It adds ‘we anticipate a positive outcome for the full year as we focus on growing the existing business while continuing to integrate Spirit.’
Langton Comment: Greene King’s shares have bounced markedly over the last 3wks or so from around 780p to their current 853p.
Today’s numbers should reassure re the outlook for the full year and, even at this early stage, GNK has been able to say that it should exceed its early integration targets re both speed and the magnitude of the benefits to be gleaned from the Spirit purchase.
As mentioned, numbers are now firming up for the current year and GNK looks as though it should earn around 64p in the current financial year, suggesting that the group’s shares trade on around 13.3x earnings. The group’s shares yield around 3.7%.
Whilst not expensive, GNK’s shares therefore trade at a premium to those of both Marston’s and Mitchells & Butlers.
We believe that much of the low-hanging-fruit (where modest capex led to materially better returns) has been taken at Spirit but further integration benefits including the movement of units between brands should be possible.
One of the issues in the pubs sub-sector within an extremely heterogeneous leisure sector is that investors are spoiled for choice. They may invest in:
• MAB (potential recovery – at some point, brand value, sites)
• MARS (solid, cheap, dependable & now exiting its disposal phase into a period of growth),
• JDW (class act but somewhat maverick)
• GNK (integration benefits, not quite so cheap but should benefit from an enhanced growth rate during integration)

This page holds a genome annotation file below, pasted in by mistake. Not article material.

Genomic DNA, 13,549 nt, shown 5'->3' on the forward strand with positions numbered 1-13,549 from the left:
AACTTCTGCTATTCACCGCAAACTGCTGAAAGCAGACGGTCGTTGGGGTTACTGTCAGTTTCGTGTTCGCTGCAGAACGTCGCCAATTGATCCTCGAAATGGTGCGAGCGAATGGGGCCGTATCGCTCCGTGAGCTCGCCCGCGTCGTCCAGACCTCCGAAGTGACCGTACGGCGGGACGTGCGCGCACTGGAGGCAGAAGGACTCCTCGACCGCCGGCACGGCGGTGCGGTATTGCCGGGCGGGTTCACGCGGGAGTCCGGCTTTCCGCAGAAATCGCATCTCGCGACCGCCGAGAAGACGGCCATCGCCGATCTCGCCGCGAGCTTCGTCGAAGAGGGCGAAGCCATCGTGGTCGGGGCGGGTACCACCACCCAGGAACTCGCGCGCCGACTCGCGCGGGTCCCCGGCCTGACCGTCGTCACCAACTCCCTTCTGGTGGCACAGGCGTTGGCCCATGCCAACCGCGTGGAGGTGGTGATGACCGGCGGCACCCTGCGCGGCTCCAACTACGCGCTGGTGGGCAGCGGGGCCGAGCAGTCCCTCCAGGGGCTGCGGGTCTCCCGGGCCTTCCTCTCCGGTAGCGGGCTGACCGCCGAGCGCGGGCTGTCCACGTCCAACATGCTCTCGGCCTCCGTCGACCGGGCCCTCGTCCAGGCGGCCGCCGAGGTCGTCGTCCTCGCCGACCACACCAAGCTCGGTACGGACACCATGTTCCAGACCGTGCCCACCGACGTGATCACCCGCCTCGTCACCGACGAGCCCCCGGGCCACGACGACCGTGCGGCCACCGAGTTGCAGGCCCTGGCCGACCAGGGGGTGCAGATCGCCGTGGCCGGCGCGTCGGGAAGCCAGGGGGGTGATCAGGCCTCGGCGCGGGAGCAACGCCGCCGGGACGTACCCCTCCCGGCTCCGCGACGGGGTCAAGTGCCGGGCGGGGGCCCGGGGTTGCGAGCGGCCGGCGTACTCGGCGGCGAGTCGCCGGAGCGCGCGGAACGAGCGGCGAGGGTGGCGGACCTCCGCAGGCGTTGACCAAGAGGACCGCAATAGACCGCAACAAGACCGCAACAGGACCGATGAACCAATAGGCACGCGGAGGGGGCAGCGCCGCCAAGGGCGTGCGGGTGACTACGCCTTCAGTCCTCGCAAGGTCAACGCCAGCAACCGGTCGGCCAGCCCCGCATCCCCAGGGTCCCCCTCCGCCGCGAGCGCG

The above is not to even mention smaller operators (FSTA, YNGA etc. or the bar companies) and it is not likely that investors will have room for all stocks.
It’s unfair perhaps to ask GNK what it is going to do for an encore but growth (from a £2.6bn market cap) could be a little slower once Spirit has been integrated. With that and the choice in investments in mind it may be that investors consider there to be better value elsewhere.
Pub, Restaurant & Drinks Producer News:
• Research commissioned by AB Inbev suggests that as many as one million UK households will buy beer online in December, up 200,000 on last year. AB Inbev e-marketing manager, Dries Mertens, added: ‘Not only is beer a popular beverage at Christmas parties, but we are seeing a growing interest in pairing beer with food – and Christmas lunch is perfect for this.’
• The ALMR has launched its annual ALMR Christie + Co Benchmarking Report survey and is calling on licensed hospitality businesses to contribute. Neil Morgan, Head of Pubs at Christie + Co said: ‘The ALMR Christie + Co Benchmarking Report is an essential tool for the sector and provides data that helps inform key decision makers including government. We would encourage as many licensed hospitality operators to participate in the survey in order to give the most robust data possible.’